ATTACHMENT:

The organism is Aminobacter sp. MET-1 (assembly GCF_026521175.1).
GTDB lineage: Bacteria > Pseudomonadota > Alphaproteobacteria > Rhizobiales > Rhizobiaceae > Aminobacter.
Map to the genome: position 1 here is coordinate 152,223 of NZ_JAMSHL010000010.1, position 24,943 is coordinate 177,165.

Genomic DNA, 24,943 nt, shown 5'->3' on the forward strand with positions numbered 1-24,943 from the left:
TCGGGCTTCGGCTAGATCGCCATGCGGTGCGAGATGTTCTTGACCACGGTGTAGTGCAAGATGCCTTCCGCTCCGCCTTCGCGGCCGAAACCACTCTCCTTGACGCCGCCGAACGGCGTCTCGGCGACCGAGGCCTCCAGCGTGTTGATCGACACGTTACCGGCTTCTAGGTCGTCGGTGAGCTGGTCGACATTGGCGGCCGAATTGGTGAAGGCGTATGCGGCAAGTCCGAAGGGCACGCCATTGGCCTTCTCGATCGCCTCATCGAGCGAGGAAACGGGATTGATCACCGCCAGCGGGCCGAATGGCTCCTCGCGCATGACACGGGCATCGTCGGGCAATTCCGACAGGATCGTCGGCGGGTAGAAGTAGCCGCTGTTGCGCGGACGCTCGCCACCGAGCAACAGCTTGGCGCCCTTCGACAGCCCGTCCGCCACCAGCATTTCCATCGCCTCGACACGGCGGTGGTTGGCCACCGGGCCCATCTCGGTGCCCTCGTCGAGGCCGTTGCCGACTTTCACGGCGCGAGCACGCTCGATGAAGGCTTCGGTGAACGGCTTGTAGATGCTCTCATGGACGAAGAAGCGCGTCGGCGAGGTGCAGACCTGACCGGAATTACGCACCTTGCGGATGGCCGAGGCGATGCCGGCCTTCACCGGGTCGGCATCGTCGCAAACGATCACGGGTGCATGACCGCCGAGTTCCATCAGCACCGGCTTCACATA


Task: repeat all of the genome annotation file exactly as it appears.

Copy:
The organism is Aminobacter sp. MET-1 (assembly GCF_026521175.1).
GTDB lineage: Bacteria > Pseudomonadota > Alphaproteobacteria > Rhizobiales > Rhizobiaceae > Aminobacter.
Map to the genome: position 1 here is coordinate 152,223 of NZ_JAMSHL010000010.1, position 24,943 is coordinate 177,165.

Genomic DNA, 24,943 nt, shown 5'->3' on the forward strand with positions numbered 1-24,943 from the left:
TCGGGCTTCGGCTAGATCGCCATGCGGTGCGAGATGTTCTTGACCACGGTGTAGTGCAAGATGCCTTCCGCTCCGCCTTCGCGGCCGAAACCACTCTCCTTGACGCCGCCGAACGGCGTCTCGGCGACCGAGGCCTCCAGCGTGTTGATCGACACGTTACCGGCTTCTAGGTCGTCGGTGAGCTGGTCGACATTGGCGGCCGAATTGGTGAAGGCGTATGCGGCAAGTCCGAAGGGCACGCCATTGGCCTTCTCGATCGCCTCATCGAGCGAGGAAACGGGATTGATCACCGCCAGCGGGCCGAATGGCTCCTCGCGCATGACACGGGCATCGTCGGGCAATTCCGACAGGATCGTCGGCGGGTAGAAGTAGCCGCTGTTGCGCGGACGCTCGCCACCGAGCAACAGCTTGGCGCCCTTCGACAGCCCGTCCGCCACCAGCATTTCCATCGCCTCGACACGGCGGTGGTTGGCCACCGGGCCCATCTCGGTGCCCTCGTCGAGGCCGTTGCCGACTTTCACGGCGCGAGCACGCTCGATGAAGGCTTCGGTGAACGGCTTGTAGATGCTCTCATGGACGAAGAAGCGCGTCGGCGAGGTGCAGACCTGACCGGAATTACGCACCTTGCGGATGGCCGAGGCGATGCCGGCCTTCACCGGGTCGGCATCGTCGCAAACGATCACGGGTGCATGACCGCCGAGTTCCATCAGCACCGGCTTCACATA